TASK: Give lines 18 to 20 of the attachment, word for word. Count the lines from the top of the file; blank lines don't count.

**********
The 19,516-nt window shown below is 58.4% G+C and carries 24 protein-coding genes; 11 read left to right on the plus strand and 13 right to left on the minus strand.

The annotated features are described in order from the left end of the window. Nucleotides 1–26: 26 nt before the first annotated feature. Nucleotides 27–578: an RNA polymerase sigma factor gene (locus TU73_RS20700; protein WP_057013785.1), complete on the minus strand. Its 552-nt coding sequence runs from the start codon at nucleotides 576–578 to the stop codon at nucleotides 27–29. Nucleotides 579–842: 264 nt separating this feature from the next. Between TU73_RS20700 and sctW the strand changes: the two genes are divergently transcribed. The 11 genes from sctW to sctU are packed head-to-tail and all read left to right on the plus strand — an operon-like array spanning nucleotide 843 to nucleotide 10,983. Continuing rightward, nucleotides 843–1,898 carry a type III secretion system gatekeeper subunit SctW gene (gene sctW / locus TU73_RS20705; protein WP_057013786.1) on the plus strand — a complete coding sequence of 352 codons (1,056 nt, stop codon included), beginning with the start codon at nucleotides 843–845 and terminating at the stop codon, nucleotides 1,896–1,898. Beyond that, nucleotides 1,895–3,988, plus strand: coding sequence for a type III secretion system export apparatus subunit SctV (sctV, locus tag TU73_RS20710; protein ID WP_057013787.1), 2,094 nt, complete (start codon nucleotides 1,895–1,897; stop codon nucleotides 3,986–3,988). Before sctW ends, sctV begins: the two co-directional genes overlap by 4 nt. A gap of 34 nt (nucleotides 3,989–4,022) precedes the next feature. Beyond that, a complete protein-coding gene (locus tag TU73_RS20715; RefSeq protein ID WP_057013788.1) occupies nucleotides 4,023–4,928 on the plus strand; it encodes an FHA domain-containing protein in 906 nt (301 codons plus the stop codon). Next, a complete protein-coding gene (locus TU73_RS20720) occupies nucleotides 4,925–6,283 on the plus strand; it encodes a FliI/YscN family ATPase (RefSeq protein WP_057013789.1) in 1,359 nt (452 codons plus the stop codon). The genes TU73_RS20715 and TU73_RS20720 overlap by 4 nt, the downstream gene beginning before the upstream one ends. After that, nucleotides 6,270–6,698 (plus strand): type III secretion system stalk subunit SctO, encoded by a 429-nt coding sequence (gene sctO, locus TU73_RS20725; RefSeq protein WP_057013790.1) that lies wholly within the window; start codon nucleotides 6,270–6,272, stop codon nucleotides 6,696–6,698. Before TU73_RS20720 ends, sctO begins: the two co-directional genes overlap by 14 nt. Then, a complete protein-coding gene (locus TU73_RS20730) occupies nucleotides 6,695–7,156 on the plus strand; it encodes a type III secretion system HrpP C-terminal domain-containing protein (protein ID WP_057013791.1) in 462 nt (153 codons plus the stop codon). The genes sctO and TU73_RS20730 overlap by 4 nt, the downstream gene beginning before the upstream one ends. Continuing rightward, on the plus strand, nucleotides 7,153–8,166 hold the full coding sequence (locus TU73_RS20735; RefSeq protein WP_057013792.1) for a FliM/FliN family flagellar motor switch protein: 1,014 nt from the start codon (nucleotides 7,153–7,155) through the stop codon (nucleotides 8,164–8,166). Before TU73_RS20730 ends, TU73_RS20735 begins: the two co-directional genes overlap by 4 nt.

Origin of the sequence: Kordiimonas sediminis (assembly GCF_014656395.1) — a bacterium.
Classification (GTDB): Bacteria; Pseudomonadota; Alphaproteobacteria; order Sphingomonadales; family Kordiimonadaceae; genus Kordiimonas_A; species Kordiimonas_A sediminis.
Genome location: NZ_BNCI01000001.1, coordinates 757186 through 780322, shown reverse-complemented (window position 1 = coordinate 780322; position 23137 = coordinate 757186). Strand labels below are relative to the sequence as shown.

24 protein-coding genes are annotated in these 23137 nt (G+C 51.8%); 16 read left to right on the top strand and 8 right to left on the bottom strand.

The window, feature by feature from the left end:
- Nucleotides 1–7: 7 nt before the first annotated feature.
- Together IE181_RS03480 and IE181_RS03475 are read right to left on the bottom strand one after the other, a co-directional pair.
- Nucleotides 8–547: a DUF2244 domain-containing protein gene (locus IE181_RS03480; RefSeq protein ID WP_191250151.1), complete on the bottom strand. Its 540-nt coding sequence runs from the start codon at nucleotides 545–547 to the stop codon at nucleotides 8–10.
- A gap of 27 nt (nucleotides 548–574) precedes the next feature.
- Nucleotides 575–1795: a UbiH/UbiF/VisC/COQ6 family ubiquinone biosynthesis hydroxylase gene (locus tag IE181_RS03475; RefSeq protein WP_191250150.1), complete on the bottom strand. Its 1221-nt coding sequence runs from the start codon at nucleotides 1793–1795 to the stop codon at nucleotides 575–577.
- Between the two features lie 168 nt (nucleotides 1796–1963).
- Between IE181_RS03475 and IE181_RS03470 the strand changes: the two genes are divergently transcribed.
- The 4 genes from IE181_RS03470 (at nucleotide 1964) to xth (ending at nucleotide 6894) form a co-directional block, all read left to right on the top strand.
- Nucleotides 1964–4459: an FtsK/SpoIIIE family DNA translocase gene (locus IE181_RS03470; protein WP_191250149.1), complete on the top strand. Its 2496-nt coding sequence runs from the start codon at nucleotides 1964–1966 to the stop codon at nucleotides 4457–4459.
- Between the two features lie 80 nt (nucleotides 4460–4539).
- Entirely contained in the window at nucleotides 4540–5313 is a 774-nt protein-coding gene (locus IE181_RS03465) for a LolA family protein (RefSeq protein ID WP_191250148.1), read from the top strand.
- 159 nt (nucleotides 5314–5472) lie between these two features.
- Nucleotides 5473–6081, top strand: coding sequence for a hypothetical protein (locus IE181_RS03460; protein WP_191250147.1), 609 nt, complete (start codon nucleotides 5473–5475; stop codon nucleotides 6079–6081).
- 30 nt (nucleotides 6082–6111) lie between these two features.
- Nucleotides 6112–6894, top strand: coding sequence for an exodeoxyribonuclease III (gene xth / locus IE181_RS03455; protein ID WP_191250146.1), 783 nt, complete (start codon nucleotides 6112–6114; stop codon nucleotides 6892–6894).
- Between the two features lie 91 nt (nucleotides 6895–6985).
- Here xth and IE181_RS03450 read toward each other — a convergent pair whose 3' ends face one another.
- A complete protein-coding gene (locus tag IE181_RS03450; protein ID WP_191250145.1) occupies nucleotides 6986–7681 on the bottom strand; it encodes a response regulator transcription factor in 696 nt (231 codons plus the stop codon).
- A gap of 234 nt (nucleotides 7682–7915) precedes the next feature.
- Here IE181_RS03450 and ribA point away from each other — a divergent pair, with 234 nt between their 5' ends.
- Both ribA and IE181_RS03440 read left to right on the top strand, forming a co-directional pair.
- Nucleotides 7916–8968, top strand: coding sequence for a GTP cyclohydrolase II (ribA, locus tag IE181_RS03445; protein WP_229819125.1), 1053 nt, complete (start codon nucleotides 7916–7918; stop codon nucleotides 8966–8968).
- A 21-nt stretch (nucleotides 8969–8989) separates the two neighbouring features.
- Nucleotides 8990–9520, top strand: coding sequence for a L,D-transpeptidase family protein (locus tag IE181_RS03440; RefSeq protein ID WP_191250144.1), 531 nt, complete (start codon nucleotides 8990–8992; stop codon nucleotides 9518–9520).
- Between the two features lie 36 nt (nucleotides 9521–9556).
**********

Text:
- Entirely contained in the window at nucleotides 4540–5313 is a 774-nt protein-coding gene (locus IE181_RS03465) for a LolA family protein (RefSeq protein ID WP_191250148.1), read from the top strand.
- 159 nt (nucleotides 5314–5472) lie between these two features.
- Nucleotides 5473–6081, top strand: coding sequence for a hypothetical protein (locus IE181_RS03460; protein WP_191250147.1), 609 nt, complete (start codon nucleotides 5473–5475; stop codon nucleotides 6079–6081).